Female Orgasmic Disorder Treatment & Management

Updated: Sep 29, 2023
  • Author: Adrian Preda, MD, DFAPA; Chief Editor: David Bienenfeld, MD  more...
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Approach Considerations

In general, the initial goal of therapy for female orgasmic disorder (FOD) is to enable the patient to reach orgasm as desired under any circumstance. Evidence about the effectiveness of psychoanalytically or psychodynamically oriented therapies in attaining this goal is inconclusive. Of the variety of treatment approaches that have been tested, the most consistent support emerges for directed masturbation, sensate focus, and psychotherapy. [26] One meta-analysis, however, found good evidence for benefit in FOD. [27]

At present, no medication has been specifically approved by the US Food and Drug Administration (FDA) for the treatment of FOD. In addition, very little information is available about pharmacotherapy specifically targeting disorders of orgasm in women, and it is unclear to what extent pharmacologic data about the treatment of sexual conditions in other female populations (eg, female sexual interest/arousal disorder, premenopausal and postmenopausal problems, and antidepressant-induced sexual disorders) is relevant for this population.



Cognitive-behavioral therapy (CBT) for anorgasmia focuses on promoting changes in attitudes and sexually relevant thoughts. The underlying assumption of CBT-based interventions is that orgasmic ability and satisfaction can be increased by reducing sex-associated anxiety and cognitive distortions. This strategy follows the common belief that (performance) anxiety interferes with sexual functioning and orgasm by misdirecting the subject’s focus from the processing of erotic input to performance-related concerns, embarrassment, or guilt.

Following this hypothesis, Masters and Johnson’s sensate focus therapy is essentially an anxiety-reduction technique. [3] This treatment is a sequential approach of gradually increased (and focused) body-touching exercises, moving from nonsexual to increasing sexual touching of the patient’s and partner’s bodies.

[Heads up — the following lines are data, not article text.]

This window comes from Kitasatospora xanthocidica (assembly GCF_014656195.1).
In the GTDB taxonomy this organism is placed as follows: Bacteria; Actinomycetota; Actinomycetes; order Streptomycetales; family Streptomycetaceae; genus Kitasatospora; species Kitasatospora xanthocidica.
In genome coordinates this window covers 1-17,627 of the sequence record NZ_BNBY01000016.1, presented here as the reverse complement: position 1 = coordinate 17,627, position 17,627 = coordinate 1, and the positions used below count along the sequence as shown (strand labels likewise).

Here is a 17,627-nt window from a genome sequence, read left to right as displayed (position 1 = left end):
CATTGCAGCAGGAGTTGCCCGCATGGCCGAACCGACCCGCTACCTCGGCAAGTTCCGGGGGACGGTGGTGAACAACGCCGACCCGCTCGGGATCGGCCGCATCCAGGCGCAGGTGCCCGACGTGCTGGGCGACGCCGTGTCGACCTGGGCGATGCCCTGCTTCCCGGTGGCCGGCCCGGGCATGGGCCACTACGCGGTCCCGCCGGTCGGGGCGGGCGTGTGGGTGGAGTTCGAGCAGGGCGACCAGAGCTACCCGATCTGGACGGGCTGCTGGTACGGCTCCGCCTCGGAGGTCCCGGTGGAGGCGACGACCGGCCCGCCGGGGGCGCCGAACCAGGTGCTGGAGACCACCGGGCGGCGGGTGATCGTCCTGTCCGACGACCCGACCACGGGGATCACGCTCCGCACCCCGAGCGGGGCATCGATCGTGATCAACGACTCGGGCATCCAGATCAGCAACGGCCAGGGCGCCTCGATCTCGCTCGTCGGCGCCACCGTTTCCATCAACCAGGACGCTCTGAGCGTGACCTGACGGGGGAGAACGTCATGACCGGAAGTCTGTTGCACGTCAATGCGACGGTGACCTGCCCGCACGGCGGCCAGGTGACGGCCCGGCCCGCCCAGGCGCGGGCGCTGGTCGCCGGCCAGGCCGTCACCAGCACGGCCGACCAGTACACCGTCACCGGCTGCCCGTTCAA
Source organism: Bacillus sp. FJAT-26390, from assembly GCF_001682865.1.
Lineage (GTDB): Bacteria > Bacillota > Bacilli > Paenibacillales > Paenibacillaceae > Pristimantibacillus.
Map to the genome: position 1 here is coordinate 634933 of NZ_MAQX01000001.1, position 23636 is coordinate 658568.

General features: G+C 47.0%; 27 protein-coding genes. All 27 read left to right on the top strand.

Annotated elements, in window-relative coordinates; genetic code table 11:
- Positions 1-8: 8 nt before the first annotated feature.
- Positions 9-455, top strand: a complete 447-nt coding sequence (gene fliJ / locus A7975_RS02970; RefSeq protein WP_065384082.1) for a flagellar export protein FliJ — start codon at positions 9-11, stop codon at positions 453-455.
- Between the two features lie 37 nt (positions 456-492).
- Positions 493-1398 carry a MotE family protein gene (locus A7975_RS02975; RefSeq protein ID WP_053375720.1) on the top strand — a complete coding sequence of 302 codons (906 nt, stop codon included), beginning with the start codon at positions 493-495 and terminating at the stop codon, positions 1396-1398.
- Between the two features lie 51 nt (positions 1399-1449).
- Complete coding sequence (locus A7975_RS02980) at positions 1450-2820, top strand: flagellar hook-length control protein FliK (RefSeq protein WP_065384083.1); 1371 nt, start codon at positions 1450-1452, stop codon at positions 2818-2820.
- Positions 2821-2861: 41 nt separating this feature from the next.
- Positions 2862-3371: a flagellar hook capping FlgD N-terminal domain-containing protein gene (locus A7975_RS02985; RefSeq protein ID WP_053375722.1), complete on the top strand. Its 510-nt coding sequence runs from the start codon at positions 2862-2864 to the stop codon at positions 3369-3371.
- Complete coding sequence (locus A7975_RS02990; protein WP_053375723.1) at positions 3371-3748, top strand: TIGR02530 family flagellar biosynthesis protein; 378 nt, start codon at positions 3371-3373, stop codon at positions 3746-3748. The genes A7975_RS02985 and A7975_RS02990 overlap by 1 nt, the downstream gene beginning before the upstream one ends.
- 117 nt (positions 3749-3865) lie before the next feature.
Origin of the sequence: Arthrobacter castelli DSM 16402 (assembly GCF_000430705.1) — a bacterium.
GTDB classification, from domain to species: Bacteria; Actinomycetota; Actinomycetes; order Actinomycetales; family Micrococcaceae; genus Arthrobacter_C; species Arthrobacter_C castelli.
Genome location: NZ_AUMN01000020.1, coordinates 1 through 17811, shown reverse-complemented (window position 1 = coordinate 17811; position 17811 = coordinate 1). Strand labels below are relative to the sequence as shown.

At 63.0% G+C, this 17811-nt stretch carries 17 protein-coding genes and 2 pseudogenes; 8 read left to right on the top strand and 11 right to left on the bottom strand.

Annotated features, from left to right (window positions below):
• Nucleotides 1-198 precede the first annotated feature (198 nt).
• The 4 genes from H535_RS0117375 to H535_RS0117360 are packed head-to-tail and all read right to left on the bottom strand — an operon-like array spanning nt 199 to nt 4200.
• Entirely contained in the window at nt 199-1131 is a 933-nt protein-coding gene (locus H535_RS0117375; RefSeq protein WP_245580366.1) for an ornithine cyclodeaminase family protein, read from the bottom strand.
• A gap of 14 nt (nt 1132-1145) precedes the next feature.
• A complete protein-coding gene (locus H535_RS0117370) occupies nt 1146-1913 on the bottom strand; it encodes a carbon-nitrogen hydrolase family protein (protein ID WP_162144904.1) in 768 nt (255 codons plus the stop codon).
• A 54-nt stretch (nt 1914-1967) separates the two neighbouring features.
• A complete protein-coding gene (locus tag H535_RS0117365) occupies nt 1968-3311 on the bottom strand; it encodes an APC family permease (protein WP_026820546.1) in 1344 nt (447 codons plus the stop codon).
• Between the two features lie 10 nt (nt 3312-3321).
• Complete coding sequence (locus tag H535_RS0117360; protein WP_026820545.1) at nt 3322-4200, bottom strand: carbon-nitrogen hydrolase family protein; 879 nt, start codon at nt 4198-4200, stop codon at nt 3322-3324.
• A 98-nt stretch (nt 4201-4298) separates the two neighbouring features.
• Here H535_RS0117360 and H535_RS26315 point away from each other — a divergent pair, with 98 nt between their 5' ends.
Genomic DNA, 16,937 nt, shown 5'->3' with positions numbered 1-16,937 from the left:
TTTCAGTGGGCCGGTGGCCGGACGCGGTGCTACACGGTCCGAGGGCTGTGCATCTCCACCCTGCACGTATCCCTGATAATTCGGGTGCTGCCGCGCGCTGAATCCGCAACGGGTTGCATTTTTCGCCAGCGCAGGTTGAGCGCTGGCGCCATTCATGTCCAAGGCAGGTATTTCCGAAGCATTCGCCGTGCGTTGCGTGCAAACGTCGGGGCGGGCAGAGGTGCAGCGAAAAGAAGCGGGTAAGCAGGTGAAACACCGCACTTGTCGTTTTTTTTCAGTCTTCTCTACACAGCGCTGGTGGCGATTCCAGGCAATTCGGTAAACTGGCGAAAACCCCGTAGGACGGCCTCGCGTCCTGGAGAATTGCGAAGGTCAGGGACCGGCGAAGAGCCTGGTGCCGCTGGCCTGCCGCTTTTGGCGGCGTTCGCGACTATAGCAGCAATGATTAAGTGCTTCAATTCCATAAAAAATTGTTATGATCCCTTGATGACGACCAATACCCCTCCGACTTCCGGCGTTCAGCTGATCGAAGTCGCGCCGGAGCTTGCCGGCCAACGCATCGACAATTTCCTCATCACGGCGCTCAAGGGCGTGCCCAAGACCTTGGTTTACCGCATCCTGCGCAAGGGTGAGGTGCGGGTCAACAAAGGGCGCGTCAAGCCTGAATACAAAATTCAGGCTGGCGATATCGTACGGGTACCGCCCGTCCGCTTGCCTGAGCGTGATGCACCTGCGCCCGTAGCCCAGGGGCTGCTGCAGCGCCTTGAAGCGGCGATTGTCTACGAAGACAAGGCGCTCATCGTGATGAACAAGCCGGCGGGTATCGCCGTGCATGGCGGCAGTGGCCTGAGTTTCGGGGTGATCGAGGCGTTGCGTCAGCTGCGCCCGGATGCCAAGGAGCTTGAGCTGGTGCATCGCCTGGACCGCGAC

Systematic desensitization studies in women have shown decreases in sexual anxiety and occasional increases in the frequency of sexual intercourse and sexual satisfaction. However, they have not demonstrated consistent and substantial improvements in orgasmic ability.

In 2004, Meston et al noted that “of the few controlled studies that have included sensate focus as a treatment component, none have reported notable increases in orgasmic ability.” [2] On the basis of these findings, and against popular opinion, these authors suggested that, in most cases, “anxiety does not appear to play a causal role in anorgasmia and anxiety reduction techniques are best suited for anorgasmic women only when sexual anxiety is coexistent.”

A review of studies suggested that sex education, training in communication skills, and Kegel exercises may be beneficial adjuncts to therapy. Still, no direct empirical evidence indicates that any of these interventions alone is an effective treatment for primary or secondary anorgasmia. [2]

Behavioral exercises involving directed masturbation have been shown to be effective for treating anorgasmia in a variety of modalities including bibliotherapy, group, individual, or couples therapy. Meston et al reported that masturbation was an empirically valid and effective treatment for women with lifelong, generalized anorgasmia. [2] Directed masturbation may be beneficial for women with acquired anorgasmia who are averse to touching their genitalia.

The FDA has also approved the Eros Clitoral Therapy Device (EROS-CTD), a vacuum device that increases clitoral enlargement and improves the likelihood of orgasm. [28]

A lack of emotional closeness may lower sexual desire; if this is the case, couples or family therapy is recommended. In addition, boredom or monotony in sexual activity may contribute to secondary orgasmic dysfunction. Women are frequently embarrassed to share with their partner intimate details or sexual techniques that they require for satisfaction. If this is the issue, individual or couples sex therapy is indicated.